Henley and the Future: Adapting a Developmental Community
A D A P T I N G A D E V E L O P M E N T A L C O M M U N I T Y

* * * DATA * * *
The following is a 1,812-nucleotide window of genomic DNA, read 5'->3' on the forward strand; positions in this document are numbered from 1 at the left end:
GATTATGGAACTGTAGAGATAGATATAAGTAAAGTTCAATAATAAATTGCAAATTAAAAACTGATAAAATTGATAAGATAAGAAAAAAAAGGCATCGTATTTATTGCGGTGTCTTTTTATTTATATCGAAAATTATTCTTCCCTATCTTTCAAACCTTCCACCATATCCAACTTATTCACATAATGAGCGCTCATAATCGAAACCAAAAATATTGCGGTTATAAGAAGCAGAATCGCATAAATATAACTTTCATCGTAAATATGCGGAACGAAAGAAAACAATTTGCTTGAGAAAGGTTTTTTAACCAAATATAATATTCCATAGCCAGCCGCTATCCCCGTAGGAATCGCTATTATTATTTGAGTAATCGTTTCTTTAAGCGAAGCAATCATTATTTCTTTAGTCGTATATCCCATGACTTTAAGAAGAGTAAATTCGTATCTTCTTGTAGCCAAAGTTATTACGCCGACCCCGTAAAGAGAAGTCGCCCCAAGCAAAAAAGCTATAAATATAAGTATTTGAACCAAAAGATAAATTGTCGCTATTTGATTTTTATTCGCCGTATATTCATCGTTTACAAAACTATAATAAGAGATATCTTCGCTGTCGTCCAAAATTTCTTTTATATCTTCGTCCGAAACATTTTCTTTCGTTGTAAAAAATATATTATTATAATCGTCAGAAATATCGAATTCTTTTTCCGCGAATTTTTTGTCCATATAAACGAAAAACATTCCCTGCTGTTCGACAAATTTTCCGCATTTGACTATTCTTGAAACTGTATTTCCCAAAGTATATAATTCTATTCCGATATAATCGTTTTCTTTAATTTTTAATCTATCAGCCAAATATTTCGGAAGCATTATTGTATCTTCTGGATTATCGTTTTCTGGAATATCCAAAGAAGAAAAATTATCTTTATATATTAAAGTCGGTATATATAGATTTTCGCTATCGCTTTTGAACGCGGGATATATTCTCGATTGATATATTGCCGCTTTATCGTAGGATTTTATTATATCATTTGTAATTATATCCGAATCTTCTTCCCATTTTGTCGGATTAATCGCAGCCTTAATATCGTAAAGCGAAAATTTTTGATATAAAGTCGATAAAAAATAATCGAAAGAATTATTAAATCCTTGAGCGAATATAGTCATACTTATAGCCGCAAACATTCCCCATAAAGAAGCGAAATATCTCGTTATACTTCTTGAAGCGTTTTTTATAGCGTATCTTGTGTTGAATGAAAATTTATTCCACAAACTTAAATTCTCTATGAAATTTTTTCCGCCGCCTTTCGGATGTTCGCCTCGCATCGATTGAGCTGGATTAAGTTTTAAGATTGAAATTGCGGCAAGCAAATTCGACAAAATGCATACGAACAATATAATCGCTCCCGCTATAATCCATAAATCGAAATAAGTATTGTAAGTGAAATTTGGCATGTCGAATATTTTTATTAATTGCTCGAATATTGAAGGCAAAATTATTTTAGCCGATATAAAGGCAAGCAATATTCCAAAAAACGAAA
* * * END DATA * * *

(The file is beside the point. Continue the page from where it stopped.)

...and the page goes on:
At this juncture in its development, the Administrative Staff College faces a challenging situation. It has a tradition of both pioneering spirit and effective leadership in the development of managers at mid-career. For more than fifteen years, until the advent of the British business schools, it faced little competition. Within the last decade, however, there has been a proliferation of new forms and techniques of management and to some extent distinctive methods of management training. More firms now recognize that education and training can increase the effectiveness of a manager by adding to his knowledge and his range of skills. On the other hand, there is by no means a consensus about the best combination of approaches and methods for effective training. This lack of consensus is particularly marked in relation to the task of developing managers from the middle levels for more senior positions, much depending upon the assumptions made about the nature of the task of development and the nature of managerial work and the processes by which managers in their mid-thirties best learn.